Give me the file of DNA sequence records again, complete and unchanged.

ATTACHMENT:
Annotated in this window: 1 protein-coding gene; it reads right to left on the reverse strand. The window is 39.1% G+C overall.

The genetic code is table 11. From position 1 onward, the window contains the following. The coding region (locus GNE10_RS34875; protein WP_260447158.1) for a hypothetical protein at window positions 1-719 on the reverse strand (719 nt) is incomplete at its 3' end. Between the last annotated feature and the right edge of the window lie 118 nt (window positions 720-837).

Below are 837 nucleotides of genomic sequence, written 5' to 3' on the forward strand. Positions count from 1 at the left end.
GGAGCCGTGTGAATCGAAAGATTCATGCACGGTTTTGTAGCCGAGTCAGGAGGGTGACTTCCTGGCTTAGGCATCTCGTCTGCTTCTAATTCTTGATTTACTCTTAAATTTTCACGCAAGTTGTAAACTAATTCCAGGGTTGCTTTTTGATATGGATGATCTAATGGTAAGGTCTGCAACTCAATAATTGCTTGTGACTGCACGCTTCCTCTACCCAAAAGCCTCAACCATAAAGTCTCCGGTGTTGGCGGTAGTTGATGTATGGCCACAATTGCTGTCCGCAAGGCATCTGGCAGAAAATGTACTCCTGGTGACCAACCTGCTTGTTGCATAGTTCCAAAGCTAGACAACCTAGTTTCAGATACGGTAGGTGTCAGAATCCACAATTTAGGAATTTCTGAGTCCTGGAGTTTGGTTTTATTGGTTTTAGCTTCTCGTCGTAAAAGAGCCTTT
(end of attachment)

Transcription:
Annotated in this window: 1 protein-coding gene; it reads right to left on the reverse strand. The window is 39.1% G+C overall.

The genetic code is table 11. From position 1 onward, the window contains the following. The coding region (locus GNE10_RS34875; protein WP_260447158.1) for a hypothetical protein at window positions 1-719 on the reverse strand (719 nt) is incomplete at its 3' end. Between the last annotated feature and the right edge of the window lie 118 nt (window positions 720-837).

Below are 837 nucleotides of genomic sequence, written 5' to 3' on the forward strand. Positions count from 1 at the left end.
GGAGCCGTGTGAATCGAAAGATTCATGCACGGTTTTGTAGCCGAGTCAGGAGGGTGACTTCCTGGCTTAGGCATCTCGTCTGCTTCTAATTCTTGATTTACTCTTAAATTTTCACGCAAGTTGTAAACTAATTCCAGGGTTGCTTTTTGATATGGATGATCTAATGGTAAGGTCTGCAACTCAATAATTGCTTGTGACTGCACGCTTCCTCTACCCAAAAGCCTCAACCATAAAGTCTCCGGTGTTGGCGGTAGTTGATGTATGGCCACAATTGCTGTCCGCAAGGCATCTGGCAGAAAATGTACTCCTGGTGACCAACCTGCTTGTTGCATAGTTCCAAAGCTAGACAACCTAGTTTCAGATACGGTAGGTGTCAGAATCCACAATTTAGGAATTTCTGAGTCCTGGAGTTTGGTTTTATTGGTTTTAGCTTCTCGTCGTAAAAGAGCCTTT